Lesions such as astrocytomas, oligodendrogliomas, and oligoastrocytomas were classified as low-grade lesions; because of diffuse infiltration in the brain, these tumors are not usually considered to be curable with surgery, Dr. Jakola and colleagues explain.

In addition, the effect of surgery on survival remains unclear because current evidence relies on uncontrolled surgical series alone," they add.

Of the patients treated with initial biopsy alone, 12 were from the early resection hospital and 47 were from the watchful waiting hospital (14% vs 71%; P < .001). There were no significant differences in clinical presentation or known prognostic factors in the populations at the 2 hospitals.

At the end of the follow-up period, 28 patients at the early resection hospital and 34 at the watchful waiting hospital had died (32% vs 52%), so overall survival was significantly longer at the early resection hospital (P = .01).

The survival advantage of early resection over watchful waiting increased over time.

Survival Advantage of Early Resection Over Time

Survival Early Resection
Hospital, %
Watchful Waiting
Hospital, %
1-Year 89 89
3-Year Expected 80 70
5-Year Expected 74 60
7-Year Expected 68 44

At the early resection and watchful waiting hospitals, there were no significant differences in surgical complications (8% vs 9%; P = .82) or in acquired deficits (21% vs 18%; P = .70). However, malignant transformation was less common with early resection as the initial management (37% vs 56%; P = .02).

Dr. Jakola pointed out that the study was not designed to determine differences in complications or neurologic deterioration. "However, we will address this in studies to come," he said. "With the somewhat crude measure of neurologic complications in our study, early resection guided with 3D-ultrasound was not associated with excess risk."

Other studies have shown that long-term survivors with low-grade gliomas have fairly good disease-specific quality of life. "Since most deaths from brain tumors are preceded by progressive symptoms, a possible early advantage of biopsy and watchful waiting for quality of life will be lost over time," Dr. Jakola noted.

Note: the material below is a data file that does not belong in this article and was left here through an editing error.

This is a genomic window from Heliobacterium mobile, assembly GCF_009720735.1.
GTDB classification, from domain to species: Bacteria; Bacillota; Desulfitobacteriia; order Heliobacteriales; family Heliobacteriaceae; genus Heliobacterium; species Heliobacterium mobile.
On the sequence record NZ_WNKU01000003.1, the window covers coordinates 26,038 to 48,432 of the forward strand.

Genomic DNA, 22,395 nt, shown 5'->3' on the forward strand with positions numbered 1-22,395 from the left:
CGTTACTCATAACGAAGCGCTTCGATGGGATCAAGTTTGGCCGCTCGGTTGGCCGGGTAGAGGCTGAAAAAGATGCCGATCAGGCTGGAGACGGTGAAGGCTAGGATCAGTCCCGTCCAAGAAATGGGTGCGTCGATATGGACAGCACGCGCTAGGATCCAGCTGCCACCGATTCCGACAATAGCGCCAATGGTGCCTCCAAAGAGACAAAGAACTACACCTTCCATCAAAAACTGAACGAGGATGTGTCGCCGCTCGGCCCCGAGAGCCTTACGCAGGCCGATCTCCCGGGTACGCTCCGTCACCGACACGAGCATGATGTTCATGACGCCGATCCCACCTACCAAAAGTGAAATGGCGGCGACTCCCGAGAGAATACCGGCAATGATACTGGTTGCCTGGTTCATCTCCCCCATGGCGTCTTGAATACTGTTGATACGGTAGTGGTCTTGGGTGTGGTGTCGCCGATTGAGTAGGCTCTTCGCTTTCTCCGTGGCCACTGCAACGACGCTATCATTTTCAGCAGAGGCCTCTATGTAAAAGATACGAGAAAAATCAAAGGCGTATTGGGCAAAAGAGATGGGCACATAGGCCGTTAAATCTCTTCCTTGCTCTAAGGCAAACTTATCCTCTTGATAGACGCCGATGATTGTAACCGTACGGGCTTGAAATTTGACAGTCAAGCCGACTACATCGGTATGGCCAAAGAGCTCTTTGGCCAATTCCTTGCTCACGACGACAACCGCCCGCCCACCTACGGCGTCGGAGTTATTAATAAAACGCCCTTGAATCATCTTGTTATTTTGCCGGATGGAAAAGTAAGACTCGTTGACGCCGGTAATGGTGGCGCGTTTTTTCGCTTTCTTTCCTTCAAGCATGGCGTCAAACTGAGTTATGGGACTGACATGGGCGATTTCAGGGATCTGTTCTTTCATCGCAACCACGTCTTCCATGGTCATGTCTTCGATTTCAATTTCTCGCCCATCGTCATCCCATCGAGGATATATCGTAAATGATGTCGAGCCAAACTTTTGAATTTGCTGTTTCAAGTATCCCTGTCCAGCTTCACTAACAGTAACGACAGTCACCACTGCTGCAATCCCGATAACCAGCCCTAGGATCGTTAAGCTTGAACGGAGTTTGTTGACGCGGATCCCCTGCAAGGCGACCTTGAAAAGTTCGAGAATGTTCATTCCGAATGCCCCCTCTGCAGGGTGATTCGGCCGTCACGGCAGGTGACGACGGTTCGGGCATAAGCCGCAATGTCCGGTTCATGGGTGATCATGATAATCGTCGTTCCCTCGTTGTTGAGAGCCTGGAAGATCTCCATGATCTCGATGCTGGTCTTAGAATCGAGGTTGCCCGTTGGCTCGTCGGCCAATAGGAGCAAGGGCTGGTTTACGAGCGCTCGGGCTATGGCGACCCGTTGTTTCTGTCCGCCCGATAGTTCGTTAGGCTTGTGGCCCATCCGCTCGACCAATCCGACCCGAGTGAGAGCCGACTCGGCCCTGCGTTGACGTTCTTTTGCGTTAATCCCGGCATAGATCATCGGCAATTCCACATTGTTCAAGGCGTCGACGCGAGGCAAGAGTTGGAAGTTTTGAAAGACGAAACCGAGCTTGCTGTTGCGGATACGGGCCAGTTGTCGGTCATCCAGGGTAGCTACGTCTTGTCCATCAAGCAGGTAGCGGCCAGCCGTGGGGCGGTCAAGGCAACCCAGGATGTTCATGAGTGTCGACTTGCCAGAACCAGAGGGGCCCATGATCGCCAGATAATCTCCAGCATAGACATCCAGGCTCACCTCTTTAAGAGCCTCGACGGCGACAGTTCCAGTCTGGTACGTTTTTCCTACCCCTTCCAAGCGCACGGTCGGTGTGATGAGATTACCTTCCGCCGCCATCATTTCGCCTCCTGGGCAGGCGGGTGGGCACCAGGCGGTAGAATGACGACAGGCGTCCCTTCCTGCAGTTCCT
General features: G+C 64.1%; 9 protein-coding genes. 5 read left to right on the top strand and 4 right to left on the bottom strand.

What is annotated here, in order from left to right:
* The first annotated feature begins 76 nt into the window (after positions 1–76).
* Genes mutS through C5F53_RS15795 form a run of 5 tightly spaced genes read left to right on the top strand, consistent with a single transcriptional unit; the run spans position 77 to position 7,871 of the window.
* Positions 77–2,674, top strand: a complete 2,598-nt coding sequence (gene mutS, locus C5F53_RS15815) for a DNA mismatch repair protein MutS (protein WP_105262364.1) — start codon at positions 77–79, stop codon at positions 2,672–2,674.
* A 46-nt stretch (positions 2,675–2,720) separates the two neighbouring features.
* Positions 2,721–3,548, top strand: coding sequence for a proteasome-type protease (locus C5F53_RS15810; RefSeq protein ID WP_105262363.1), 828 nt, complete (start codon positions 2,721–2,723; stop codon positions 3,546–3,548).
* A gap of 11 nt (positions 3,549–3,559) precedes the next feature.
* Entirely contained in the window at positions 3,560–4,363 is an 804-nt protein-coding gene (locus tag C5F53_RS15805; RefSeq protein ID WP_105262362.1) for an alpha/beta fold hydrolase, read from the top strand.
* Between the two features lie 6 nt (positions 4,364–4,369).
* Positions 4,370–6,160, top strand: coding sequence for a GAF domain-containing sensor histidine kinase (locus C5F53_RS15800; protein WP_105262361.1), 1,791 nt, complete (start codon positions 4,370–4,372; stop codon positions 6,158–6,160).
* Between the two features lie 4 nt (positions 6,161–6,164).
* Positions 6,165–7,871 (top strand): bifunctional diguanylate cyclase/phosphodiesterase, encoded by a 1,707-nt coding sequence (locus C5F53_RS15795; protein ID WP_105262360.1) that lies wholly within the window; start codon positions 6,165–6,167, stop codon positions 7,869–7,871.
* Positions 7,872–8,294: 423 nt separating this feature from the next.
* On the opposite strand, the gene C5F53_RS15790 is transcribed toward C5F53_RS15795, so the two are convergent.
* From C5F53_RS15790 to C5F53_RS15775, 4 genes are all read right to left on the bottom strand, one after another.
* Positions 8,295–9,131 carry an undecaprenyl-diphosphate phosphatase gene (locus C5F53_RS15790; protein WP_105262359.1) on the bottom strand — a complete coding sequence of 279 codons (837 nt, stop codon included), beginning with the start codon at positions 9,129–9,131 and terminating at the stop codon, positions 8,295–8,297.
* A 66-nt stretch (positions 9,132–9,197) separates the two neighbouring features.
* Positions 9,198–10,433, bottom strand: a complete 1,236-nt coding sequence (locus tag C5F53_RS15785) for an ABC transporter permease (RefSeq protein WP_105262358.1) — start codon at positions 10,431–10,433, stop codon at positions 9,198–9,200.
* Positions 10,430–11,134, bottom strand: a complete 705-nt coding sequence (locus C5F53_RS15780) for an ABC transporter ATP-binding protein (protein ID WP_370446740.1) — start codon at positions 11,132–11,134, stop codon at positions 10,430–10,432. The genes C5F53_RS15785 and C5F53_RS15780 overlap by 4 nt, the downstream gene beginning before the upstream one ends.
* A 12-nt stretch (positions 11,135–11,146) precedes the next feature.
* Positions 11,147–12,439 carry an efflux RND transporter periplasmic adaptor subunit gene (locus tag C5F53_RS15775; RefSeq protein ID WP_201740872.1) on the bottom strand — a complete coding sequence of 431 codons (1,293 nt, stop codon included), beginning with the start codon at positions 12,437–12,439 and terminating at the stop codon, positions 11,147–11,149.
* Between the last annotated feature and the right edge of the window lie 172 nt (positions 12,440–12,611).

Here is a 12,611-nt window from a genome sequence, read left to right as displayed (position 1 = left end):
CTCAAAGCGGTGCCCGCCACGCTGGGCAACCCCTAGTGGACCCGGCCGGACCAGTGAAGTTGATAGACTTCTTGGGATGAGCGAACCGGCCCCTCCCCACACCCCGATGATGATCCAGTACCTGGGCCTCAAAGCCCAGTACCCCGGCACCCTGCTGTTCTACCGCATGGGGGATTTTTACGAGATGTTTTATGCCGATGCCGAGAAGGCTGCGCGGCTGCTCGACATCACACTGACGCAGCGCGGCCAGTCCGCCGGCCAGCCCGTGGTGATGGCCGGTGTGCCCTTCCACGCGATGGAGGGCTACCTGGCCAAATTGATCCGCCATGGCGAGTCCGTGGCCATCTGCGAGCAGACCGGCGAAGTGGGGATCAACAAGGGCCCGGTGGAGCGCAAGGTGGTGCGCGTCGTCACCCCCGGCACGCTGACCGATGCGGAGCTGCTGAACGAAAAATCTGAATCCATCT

"It is also unlikely that the survival difference observed in our study is the result of a synergistic effect of radiotherapy and radical surgery," he added. It has been demonstrated that early radiotherapy has no effect on survival, nor does a more intensive radiotherapy regimen. "Thus, this survival difference is best explained by the early and aggressive surgical treatment," he said.

The researchers note that the population of Norway is homogeneous, and that the socialized healthcare system leads to the equal distribution of resources and the uniform training and licensing of healthcare personnel. That aspect plus the blinded histopathologic review ensured comparable study populations.

The main limitation of this study is the retrospective assessment of baseline and treatment variables, the researchers write, but they add that survival is a robust end point that is unaffected by the retrospective collection of data.

Coauthor Geirmund Unsgård, MD, from St. Olavs University Hospital, reports owning stock in Sonowand, the company that makes the 3D-ultrasound-based intraoperative imaging system (SonoWand) used at the early resection hospital. Dr. Markert reports relationships with Catherex and Tocgen, and reports receiving a grant from the National Institutes of Health and the Department of Defense.

JAMA. Published online October 25, 2012. Abstract, Editorial